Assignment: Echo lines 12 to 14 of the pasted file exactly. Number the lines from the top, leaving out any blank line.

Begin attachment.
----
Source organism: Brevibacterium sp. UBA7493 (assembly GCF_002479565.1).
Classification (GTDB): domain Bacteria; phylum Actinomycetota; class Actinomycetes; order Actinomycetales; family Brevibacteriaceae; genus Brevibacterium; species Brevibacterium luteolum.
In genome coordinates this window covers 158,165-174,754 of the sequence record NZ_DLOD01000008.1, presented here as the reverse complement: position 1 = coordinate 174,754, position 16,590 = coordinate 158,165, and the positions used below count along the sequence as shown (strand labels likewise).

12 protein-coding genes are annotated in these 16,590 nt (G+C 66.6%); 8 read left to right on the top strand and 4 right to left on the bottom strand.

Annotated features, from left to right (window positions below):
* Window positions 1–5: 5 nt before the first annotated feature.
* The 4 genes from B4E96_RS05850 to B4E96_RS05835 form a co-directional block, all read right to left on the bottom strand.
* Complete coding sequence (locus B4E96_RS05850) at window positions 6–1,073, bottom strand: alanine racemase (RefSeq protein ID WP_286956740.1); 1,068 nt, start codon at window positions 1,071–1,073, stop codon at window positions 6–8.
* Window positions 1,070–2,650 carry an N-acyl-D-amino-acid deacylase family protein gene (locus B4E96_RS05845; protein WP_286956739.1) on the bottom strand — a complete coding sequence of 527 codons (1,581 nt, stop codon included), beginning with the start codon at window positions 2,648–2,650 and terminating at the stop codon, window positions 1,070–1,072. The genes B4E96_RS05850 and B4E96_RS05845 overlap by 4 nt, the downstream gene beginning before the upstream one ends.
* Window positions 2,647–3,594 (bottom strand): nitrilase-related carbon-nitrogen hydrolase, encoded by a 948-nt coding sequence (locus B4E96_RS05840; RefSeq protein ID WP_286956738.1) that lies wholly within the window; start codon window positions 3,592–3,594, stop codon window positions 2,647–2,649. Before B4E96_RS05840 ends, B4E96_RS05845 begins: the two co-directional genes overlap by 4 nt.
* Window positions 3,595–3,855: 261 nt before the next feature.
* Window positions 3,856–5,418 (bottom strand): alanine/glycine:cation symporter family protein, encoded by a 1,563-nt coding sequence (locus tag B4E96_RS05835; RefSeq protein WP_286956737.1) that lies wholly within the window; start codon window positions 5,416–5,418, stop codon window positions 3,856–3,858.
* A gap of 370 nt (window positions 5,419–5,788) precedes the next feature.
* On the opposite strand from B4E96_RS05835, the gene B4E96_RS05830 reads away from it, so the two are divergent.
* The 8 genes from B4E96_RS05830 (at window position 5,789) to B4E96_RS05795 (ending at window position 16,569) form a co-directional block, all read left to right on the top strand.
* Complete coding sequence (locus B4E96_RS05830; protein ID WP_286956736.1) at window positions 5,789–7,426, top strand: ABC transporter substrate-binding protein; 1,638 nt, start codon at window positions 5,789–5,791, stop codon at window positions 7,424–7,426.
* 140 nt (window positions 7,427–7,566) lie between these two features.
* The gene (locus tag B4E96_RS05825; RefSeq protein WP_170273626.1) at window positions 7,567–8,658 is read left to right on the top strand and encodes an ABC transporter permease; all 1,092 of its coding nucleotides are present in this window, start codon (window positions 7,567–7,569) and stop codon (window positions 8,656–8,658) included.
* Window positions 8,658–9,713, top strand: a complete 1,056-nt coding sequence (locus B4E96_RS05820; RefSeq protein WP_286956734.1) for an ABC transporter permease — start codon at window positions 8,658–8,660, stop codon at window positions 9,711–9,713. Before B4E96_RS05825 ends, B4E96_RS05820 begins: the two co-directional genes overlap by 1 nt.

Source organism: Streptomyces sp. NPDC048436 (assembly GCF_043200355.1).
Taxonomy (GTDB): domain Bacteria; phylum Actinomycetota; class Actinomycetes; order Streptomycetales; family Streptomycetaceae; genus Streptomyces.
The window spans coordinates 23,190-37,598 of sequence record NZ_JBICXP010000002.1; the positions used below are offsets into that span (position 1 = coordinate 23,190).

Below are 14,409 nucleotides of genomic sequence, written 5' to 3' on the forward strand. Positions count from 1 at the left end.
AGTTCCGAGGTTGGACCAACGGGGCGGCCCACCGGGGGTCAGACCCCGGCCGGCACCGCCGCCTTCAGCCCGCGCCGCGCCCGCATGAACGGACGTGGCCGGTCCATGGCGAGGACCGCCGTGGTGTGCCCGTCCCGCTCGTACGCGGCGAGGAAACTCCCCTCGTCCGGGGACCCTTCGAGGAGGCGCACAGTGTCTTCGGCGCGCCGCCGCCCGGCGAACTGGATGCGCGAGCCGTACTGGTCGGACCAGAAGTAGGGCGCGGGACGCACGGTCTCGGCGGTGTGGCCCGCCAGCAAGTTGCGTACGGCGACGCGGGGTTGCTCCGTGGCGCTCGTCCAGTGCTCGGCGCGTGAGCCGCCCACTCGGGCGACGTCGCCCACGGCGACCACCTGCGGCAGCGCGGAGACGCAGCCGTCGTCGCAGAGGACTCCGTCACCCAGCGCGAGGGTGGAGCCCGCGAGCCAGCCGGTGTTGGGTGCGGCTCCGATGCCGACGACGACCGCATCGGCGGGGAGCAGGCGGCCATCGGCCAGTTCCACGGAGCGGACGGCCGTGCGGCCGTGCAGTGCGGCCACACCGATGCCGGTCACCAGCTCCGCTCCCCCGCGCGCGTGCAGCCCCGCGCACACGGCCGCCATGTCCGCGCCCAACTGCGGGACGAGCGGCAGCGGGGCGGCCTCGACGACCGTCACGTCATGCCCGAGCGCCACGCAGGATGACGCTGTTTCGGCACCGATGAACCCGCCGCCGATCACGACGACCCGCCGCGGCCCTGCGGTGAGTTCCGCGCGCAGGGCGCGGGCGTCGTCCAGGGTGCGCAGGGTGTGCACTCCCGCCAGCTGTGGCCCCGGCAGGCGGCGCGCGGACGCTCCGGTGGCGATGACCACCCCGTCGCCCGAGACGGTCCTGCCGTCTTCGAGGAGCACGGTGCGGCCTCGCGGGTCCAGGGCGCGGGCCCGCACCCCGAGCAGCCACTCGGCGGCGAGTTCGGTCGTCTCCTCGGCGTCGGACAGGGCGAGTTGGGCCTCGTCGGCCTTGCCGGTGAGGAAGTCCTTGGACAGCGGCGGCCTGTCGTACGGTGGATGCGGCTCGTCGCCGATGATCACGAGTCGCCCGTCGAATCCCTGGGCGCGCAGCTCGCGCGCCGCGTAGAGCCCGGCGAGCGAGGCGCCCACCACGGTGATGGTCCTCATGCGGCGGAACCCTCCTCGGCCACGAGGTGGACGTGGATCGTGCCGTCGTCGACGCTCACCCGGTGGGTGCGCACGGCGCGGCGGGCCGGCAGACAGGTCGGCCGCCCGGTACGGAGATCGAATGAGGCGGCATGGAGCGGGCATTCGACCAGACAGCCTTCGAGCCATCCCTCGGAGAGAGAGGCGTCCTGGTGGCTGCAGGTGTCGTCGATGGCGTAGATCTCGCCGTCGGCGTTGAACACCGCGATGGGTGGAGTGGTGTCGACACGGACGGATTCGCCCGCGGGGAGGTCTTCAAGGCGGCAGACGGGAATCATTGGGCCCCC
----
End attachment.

* Window positions 3,856–5,418 (bottom strand): alanine/glycine:cation symporter family protein, encoded by a 1,563-nt coding sequence (locus tag B4E96_RS05835; RefSeq protein WP_286956737.1) that lies wholly within the window; start codon window positions 5,416–5,418, stop codon window positions 3,856–3,858.
* A gap of 370 nt (window positions 5,419–5,788) precedes the next feature.
* On the opposite strand from B4E96_RS05835, the gene B4E96_RS05830 reads away from it, so the two are divergent.